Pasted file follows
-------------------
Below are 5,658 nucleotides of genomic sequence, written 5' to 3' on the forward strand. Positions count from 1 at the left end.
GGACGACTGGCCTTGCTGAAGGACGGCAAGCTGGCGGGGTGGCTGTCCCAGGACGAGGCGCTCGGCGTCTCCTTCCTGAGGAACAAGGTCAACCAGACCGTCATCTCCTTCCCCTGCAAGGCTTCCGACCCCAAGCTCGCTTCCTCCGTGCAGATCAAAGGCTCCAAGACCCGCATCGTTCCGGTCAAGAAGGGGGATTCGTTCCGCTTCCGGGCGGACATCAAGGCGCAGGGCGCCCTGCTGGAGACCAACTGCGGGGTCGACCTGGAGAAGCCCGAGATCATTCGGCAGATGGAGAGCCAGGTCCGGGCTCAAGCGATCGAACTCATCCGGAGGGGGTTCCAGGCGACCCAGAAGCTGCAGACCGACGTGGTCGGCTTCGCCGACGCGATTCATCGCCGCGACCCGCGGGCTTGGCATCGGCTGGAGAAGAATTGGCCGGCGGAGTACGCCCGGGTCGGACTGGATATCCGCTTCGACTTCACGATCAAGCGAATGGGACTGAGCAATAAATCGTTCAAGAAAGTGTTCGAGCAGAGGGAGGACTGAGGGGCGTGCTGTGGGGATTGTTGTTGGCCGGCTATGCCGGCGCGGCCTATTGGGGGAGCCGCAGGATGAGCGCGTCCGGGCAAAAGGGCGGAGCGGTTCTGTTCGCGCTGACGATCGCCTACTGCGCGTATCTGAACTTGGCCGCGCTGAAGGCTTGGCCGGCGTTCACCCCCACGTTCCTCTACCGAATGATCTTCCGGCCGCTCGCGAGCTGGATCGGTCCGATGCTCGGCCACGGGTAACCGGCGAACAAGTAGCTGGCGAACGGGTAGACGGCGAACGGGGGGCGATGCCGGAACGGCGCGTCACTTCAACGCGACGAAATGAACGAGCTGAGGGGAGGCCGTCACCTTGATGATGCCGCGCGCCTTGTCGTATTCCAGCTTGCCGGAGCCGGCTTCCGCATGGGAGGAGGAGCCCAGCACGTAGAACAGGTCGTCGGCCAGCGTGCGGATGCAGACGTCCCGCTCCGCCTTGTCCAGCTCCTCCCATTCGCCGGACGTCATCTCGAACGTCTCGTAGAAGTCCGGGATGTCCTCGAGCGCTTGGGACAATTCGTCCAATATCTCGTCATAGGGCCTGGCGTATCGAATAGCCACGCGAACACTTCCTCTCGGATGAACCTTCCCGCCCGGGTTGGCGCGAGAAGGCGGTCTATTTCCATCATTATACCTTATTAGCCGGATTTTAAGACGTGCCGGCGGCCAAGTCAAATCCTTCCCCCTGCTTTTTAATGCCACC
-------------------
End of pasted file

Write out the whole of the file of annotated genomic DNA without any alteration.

Below are 5,658 nucleotides of genomic sequence, written 5' to 3' on the forward strand. Positions count from 1 at the left end.
GGACGACTGGCCTTGCTGAAGGACGGCAAGCTGGCGGGGTGGCTGTCCCAGGACGAGGCGCTCGGCGTCTCCTTCCTGAGGAACAAGGTCAACCAGACCGTCATCTCCTTCCCCTGCAAGGCTTCCGACCCCAAGCTCGCTTCCTCCGTGCAGATCAAAGGCTCCAAGACCCGCATCGTTCCGGTCAAGAAGGGGGATTCGTTCCGCTTCCGGGCGGACATCAAGGCGCAGGGCGCCCTGCTGGAGACCAACTGCGGGGTCGACCTGGAGAAGCCCGAGATCATTCGGCAGATGGAGAGCCAGGTCCGGGCTCAAGCGATCGAACTCATCCGGAGGGGGTTCCAGGCGACCCAGAAGCTGCAGACCGACGTGGTCGGCTTCGCCGACGCGATTCATCGCCGCGACCCGCGGGCTTGGCATCGGCTGGAGAAGAATTGGCCGGCGGAGTACGCCCGGGTCGGACTGGATATCCGCTTCGACTTCACGATCAAGCGAATGGGACTGAGCAATAAATCGTTCAAGAAAGTGTTCGAGCAGAGGGAGGACTGAGGGGCGTGCTGTGGGGATTGTTGTTGGCCGGCTATGCCGGCGCGGCCTATTGGGGGAGCCGCAGGATGAGCGCGTCCGGGCAAAAGGGCGGAGCGGTTCTGTTCGCGCTGACGATCGCCTACTGCGCGTATCTGAACTTGGCCGCGCTGAAGGCTTGGCCGGCGTTCACCCCCACGTTCCTCTACCGAATGATCTTCCGGCCGCTCGCGAGCTGGATCGGTCCGATGCTCGGCCACGGGTAACCGGCGAACAAGTAGCTGGCGAACGGGTAGACGGCGAACGGGGGGCGATGCCGGAACGGCGCGTCACTTCAACGCGACGAAATGAACGAGCTGAGGGGAGGCCGTCACCTTGATGATGCCGCGCGCCTTGTCGTATTCCAGCTTGCCGGAGCCGGCTTCCGCATGGGAGGAGGAGCCCAGCACGTAGAACAGGTCGTCGGCCAGCGTGCGGATGCAGACGTCCCGCTCCGCCTTGTCCAGCTCCTCCCATTCGCCGGACGTCATCTCGAACGTCTCGTAGAAGTCCGGGATGTCCTCGAGCGCTTGGGACAATTCGTCCAATATCTCGTCATAGGGCCTGGCGTATCGAATAGCCACGCGAACACTTCCTCTCGGATGAACCTTCCCGCCCGGGTTGGCGCGAGAAGGCGGTCTATTTCCATCATTATACCTTATTAGCCGGATTTTAAGACGTGCCGGCGGCCAAGTCAAATCCTTCCCCCTGCTTTTTAATGCCACC